BookDragon Books for the Diverse Reader

The Map of Lost Memories by Kim Fay

The Map of Lost MemoriesThis has been my go-to article of late: “The One Thing White Writers Get Away With, But Authors of Color Don’t” by Gracie Jin. In the few blurbs I’ve briefly perused online about Lost Memories, I haven’t seen any mention of author Kim Fay‘s ethnic background (by photograph, she does not appear to be of Asian heritage), although I have come across a few commendations about her familiarity with Southeast Asia. The reviews seem mostly full of praise, and it garnered an Edgar Award nomination for Best First Novel in 2013.

But of course, I have to be the contrary one (think of this is as a public service announcement?), because Lost was surely a prime example of exoticized literary colonization. Irene Blum, not yet 30, doesn’t get the museum curator position she insists she deserves, mainly because she’s a woman in 1925. Her angry devastation proves brief, however, when her wealthy, dying mentor gives her the opportunity to discover a legendary temple in Cambodia which allegedly holds the secrets of the lost Khmer civilization.

Irene leaves Seattle for Shanghai where she convinces Simone Merlin, a Cambodian-born Frenchwoman with a reputation as temple raider and Communist sympathizer, to join her quest. After the two ambitious adventurers not-quite-on-purpose kill Simone’s abusive husband, they land in Saigon on their way to Cambodia. Both women pick up a lover – Simone’s old, Irene’s new – and eventually the foursome trek into the jungle, each with quite the contrasting agenda.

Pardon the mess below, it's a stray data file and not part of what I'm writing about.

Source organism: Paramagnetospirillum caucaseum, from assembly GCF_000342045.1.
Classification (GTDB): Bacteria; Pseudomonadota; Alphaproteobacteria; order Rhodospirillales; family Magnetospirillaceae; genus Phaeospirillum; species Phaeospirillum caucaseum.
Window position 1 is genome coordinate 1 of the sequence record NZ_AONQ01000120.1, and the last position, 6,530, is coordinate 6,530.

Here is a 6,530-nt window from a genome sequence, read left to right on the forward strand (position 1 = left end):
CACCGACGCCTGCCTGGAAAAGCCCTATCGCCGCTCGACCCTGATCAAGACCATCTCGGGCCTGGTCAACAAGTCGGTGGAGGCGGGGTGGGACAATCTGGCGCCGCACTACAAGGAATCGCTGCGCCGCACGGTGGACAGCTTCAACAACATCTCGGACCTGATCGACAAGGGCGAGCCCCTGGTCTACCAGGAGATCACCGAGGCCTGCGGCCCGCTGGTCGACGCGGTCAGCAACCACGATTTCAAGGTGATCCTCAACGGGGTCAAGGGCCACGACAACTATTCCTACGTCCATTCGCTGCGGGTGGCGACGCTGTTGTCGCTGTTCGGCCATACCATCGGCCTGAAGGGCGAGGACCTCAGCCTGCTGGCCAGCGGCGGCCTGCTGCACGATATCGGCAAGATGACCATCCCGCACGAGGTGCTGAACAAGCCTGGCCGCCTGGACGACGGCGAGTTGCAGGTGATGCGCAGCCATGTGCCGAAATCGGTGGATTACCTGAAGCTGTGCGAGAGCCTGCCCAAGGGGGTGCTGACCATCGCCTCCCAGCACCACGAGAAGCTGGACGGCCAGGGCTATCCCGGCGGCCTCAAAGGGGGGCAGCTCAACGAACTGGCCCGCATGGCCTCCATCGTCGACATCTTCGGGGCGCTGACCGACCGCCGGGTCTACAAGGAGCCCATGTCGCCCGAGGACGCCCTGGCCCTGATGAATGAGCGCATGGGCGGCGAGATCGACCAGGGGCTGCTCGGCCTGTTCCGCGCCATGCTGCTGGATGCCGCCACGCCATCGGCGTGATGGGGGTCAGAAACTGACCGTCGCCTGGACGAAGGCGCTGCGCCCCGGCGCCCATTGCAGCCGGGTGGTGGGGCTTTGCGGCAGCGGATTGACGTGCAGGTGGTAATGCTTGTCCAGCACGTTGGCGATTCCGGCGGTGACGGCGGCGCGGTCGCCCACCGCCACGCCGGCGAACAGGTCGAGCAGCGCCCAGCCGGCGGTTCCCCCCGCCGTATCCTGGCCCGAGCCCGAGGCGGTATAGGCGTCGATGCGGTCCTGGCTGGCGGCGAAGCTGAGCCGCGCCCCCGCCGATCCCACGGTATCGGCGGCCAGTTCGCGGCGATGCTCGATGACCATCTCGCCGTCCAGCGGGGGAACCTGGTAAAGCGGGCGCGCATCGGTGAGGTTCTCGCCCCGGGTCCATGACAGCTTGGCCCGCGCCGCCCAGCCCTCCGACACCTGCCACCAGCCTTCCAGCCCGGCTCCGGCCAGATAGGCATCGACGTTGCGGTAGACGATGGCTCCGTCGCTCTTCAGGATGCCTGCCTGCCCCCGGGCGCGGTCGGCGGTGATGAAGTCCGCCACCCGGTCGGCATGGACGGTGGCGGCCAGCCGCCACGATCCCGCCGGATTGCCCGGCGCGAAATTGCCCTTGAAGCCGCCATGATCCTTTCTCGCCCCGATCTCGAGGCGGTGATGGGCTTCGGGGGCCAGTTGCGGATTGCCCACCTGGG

Irene’s motivation is purely personal gain: she plans to steal her Cambodian treasure to present to the American museum of her choice, cementing her career as a formidable curator. Hundreds of tedious pages later, she does indeed have some sort of too-late revelation (surprise!) about her self-absorbed greed and seemingly repent. In between, many – many – subplots meander and distract: lost parents, abandoned children, murder and other unsolved mysteries, secret pasts, orphan scribes of hidden libraries, and most prevalent of all, enough white privilege to keep the cringe-factor relentlessly zinging. Too much of Asia is but an exotic landscape to be manipulated, robbed, and colonized by the powerful, entitled white elite.

Hopeful that my tenacity (almost 13 hours stuck in the ears; narrator Karyn O’Bryant gallantly bears the weight of the faulty text) might somehow be rewarded with at least one character’s redemption, I grudgingly lasted through to the final track. Talk about misguided – lesson learned yet again: in the new year, literatus interruptus is a viable option that must be liberally exercised!

Readers: Adult

Published: 2012


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